hold outs might be able to put off upgrading to a new version of Windows for the time being, as long as they don't mind patching the operating system through unofficial channels. While support for the operating system was officially dropped by Microsoft on April 8, a new service pack has been released by a community project that's keeping the aging operating system alive.
According to news from Softpedia
, a member that goes by the name Harkaz on the RyanVM
message boards started a project for a new service pack last September. Calling the new update "Service Pack 4" as a way to show it's a follow up to the official releases, the developer has ported a number of official updates from Microsoft to be applied to Windows XP systems.
Starting in May, monthly fixes from Microsoft have been translated into an update package that's friendly to Windows XP by the project. However, the new fixes are based on the POSReady 2009 instead of a true version of Windows XP. POSReady is a Windows XP SP3 offshoot that was created for point of sale terminals, which Microsoft announced that it would continue to lend support to until April 2019.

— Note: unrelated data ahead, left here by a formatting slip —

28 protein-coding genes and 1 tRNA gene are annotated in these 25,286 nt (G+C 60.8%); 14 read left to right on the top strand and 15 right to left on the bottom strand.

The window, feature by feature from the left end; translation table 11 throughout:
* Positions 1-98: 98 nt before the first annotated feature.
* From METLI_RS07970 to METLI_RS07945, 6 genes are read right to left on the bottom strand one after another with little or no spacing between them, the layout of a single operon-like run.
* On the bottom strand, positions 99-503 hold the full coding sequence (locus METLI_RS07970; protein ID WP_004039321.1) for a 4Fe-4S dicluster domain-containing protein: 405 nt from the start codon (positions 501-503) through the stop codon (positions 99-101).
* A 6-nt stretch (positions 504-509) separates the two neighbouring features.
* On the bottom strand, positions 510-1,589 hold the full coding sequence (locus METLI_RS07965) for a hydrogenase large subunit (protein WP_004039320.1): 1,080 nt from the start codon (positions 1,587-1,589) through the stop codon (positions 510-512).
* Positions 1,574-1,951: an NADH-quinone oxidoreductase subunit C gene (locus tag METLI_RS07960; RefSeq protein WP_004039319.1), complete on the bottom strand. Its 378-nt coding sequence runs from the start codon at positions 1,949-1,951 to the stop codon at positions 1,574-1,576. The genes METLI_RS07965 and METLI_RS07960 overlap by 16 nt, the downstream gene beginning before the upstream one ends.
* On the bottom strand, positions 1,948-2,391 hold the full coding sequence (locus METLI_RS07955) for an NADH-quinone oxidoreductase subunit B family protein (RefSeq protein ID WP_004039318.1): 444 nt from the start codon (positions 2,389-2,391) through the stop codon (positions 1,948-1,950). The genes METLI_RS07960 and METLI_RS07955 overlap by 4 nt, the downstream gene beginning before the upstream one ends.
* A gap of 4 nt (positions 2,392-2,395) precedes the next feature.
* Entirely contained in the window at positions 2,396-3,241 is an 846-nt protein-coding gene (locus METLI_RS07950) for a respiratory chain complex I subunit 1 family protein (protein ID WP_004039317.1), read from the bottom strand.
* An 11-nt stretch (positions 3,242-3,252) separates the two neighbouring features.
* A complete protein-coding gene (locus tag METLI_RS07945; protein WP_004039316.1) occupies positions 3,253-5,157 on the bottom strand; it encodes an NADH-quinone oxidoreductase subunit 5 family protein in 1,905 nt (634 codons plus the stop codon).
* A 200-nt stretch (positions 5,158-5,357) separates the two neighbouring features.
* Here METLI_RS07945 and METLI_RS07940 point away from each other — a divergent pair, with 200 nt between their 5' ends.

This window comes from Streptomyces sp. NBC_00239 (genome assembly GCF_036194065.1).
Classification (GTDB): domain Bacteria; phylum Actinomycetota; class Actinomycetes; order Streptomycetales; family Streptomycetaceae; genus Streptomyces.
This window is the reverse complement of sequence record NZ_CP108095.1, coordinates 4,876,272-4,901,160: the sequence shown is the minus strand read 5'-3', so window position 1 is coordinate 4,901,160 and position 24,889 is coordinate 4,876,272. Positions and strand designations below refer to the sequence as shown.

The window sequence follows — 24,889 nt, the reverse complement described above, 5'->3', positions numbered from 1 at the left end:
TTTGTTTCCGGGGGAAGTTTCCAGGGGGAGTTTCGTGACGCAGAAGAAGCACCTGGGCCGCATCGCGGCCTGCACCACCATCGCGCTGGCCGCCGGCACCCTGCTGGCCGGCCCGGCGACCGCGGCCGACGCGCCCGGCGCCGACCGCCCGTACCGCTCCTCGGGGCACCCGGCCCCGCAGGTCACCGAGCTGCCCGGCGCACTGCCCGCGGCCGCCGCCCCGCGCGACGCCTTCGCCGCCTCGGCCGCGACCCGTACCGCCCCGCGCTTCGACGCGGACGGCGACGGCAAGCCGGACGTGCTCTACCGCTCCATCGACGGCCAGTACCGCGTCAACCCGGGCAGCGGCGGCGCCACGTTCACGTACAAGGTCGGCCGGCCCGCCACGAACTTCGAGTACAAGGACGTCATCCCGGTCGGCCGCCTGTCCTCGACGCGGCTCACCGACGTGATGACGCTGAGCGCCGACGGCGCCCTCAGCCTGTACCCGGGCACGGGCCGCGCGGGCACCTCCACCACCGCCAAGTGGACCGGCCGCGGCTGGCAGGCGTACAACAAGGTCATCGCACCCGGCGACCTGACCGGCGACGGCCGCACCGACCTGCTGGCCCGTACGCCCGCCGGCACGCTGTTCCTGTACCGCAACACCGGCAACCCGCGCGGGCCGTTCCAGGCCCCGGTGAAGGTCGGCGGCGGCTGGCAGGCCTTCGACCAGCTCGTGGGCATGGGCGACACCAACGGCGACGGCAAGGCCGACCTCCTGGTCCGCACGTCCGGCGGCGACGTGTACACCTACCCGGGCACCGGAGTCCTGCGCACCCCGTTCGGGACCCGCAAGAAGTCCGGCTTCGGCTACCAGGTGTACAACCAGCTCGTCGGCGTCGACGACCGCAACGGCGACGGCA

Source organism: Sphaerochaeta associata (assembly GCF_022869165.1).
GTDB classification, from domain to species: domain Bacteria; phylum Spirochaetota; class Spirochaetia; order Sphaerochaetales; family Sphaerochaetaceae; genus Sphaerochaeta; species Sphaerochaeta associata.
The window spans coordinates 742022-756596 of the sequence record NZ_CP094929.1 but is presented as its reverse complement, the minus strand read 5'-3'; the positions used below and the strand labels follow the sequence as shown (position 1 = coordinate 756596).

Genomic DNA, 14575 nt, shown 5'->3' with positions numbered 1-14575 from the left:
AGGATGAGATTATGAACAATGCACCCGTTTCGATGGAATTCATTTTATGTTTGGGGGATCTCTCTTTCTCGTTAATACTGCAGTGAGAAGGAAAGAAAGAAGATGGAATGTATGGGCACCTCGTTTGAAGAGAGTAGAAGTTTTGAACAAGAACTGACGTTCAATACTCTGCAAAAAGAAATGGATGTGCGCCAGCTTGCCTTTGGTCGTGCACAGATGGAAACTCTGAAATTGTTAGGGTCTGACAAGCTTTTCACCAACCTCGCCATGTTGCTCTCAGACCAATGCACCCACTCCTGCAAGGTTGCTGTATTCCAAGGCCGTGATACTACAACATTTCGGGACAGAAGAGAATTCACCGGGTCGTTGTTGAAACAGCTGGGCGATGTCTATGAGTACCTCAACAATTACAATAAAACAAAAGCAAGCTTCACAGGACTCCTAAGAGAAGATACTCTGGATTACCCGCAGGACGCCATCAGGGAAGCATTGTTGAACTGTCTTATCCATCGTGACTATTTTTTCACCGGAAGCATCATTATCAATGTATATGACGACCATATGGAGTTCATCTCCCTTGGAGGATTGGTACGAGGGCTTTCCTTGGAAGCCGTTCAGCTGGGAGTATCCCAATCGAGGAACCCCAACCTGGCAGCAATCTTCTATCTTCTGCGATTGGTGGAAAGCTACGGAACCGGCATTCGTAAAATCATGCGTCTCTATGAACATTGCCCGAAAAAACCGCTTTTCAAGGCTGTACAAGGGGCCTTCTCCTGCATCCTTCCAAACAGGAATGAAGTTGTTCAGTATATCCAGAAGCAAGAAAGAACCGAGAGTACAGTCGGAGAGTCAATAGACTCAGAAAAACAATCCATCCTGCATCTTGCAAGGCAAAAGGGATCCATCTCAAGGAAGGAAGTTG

Those that are trying to stick with Windows XP can use these security updates, but they don't come without potential problems according to Microsoft. To enable them in the first place, a registry hack is required to trick the system into accepting the updates. When the hack was first discovered, Microsoft commented that the updates weren't tested against Windows XP and could therefore cause functionality issues in the operating system if installed.
The "Service Pack 4" bundles the four months' worth of updates into a single package, allowing users to install it as a beta. Currently, the project is listed as reaching a third beta build, a milestone that it hit earlier this week. The repackaged patches are said to contain updates for most Windows XP components, including Tablet PC and Media Center Edition. A release client version is being worked on according to a post from Harkaz on August 24.